School District 43’s top staffer spent $73,172 — and more than a month out of the country — on travel in the last school year, much of it to promote the district’s international education program.
Tallied up in the latest edition of the annual Statement of Financial Information (SOFI), the expenses are higher than those of superintendents in other large B.C. school districts.
SOFI records show that Gartland’s expenses were more than $16,576 spent by Vancouver superintendent Suzanne Hoffman last year and more than that of Surrey School District superintendent Jordan Tinney, who spent $59,441 in 2017/’18.
Information requested by The Tri-City News and provided by SD43 shows Gartland was out of the country for 34 days in the 2018/’19 school year, with $46,698 in travel paid for from international ed. revenues. The remainder, $26,474, came out of operating expenses for a total of $73,172, down from nearly $88,000 last year but higher than $62,000 in expenses for 2017.
But the benefits to the district justify the costs, she said.
Gartland, who visited the U.S., Asia and Europe to speak and participate in conferences last year, said the travel is necessary to bring the latest strategies and ideas back to SD43, promote international ed. and show SD43’s expertise in areas such as the use of technology in schools.
“It's for us us to ensure we have the visionary leadership by networking with people all over the world and we're not just gaining ideas but sharing ideas,” said Gartland, who said she’ll probably go on the same number of trips this year.
Gartland told The Tri-City News attending conferences and meeting delegates from around the world is important to bolster the international program, which brings $35 million to district coffers each year, $500 million since it was created 20 years ago.
“You have to be building that global network in order to have those kind of results, and you have to have a stellar system. It doesn’t happen by magic,” said Gartland, who said the district is receiving renown both for its high achieving students and successful schools while fees foreign students pay help fund innovative technology and fill gaps in provincial funding.
Board chair Kerri Palmer Isaak said she and her trustee colleagues are supportive of Gartland’s travel because it brings benefits to the district.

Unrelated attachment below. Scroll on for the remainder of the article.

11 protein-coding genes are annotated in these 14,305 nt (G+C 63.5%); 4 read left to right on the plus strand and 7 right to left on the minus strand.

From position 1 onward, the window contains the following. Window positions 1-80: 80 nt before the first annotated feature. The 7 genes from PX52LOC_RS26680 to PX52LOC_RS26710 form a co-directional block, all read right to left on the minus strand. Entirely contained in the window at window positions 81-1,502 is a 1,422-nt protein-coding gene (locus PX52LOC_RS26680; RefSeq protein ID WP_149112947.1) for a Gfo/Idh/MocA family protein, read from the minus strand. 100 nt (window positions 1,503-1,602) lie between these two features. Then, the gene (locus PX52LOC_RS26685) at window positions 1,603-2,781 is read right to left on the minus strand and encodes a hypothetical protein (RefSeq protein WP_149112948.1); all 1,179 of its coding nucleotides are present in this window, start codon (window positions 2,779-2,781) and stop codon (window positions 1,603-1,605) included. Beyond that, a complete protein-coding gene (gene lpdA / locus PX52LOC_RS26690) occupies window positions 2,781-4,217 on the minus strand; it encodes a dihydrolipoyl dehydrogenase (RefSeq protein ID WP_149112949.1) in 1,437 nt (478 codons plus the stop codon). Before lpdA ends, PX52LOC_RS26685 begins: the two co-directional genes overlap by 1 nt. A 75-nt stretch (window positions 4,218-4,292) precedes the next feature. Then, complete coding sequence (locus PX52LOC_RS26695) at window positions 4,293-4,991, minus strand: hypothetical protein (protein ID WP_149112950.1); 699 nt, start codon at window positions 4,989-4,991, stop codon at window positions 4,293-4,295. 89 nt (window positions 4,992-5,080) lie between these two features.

“She’s still the steward of that [international education] program. She definitely oversees even though we have principals. It’s still part of her role,” said Palmer Isaak, who is the trustee representing Anmore/Belcarra.
Palmer Isaak told The Tri-City News she couldn’t comment on other districts' expenses but said Gartland’s are justified and help to make SD43 one of the highest-achieving school districts in the province.
The trips aren’t always for international education, Palmer Isaak noted, as the superintendent also goes to conferences to share strategies for incorporating technology into the school curriculum.
“We’re fully supportive of the the work she does. Our district has one of the top two graduation rates in province. We deliver incredible programming, wonderful programming. Her role and leadership in the district is unparalleled,” Palmer Isaak said, adding: “We are very far ahead in our initiatives.”
TRAVEL & MONEY
Here’s how SD43 superintendent Patricia Gartland travelled for International education:
• China, Nov. 9 to 14, 2018;
• United States, Dec. 1 to 6, 2018;
• France, March 30 to April 7, 2019;
• China, May 25 to June 2, 2019;
• and the U.S., June 22 to 26, 2019.
Meanwhile, other administrators who went on trips to promote SD43's international program, paid for from program revenues, were among those with the biggest expenses during the last school year. They are:
• Geoffrey Johnston, international ed. principal, $72,975;
• Shawn Silverstone, manager, $63,615;
• Troy Cunningham, co-ordinator, $54,050;
• Robert Lajoie, manager, $53,375;
• and Jean Wong, vice-principal, $51,648.
School district executive expenses came under the microscope recently after auditor general Carol Bellringer audited Victoria and Surrey school districts, where she examined the books to ensure expenses met the standards of districts' own policies and those of the provincial treasury board’s Core Policy and Procedures Manual.
In August, Bellringer found Surrey was doing a “reasonable job” in managing executives’ expenses but suggested that some were “inconsistent” with policy, including a meal where $80 steaks were ordered.
Still, she found the school district expenses records were complete and accurately reported, although some, such as the steaks, were not adequately supported for business reasons.
Still, Bellringer, who retires Dec. 31, was unequivocal in her reasons for doing the audit and why the public should care about expenses of top executives in the public sector.
“Those at the top of an organization have significant influence over its culture and values. The public needs to have confidence that public sector executives adhere to the ethical principles of transparency and accountable spending. This sets the tone for responsible governance and is a good indicator of an organization’s practices for payments of staff expenses as a whole.”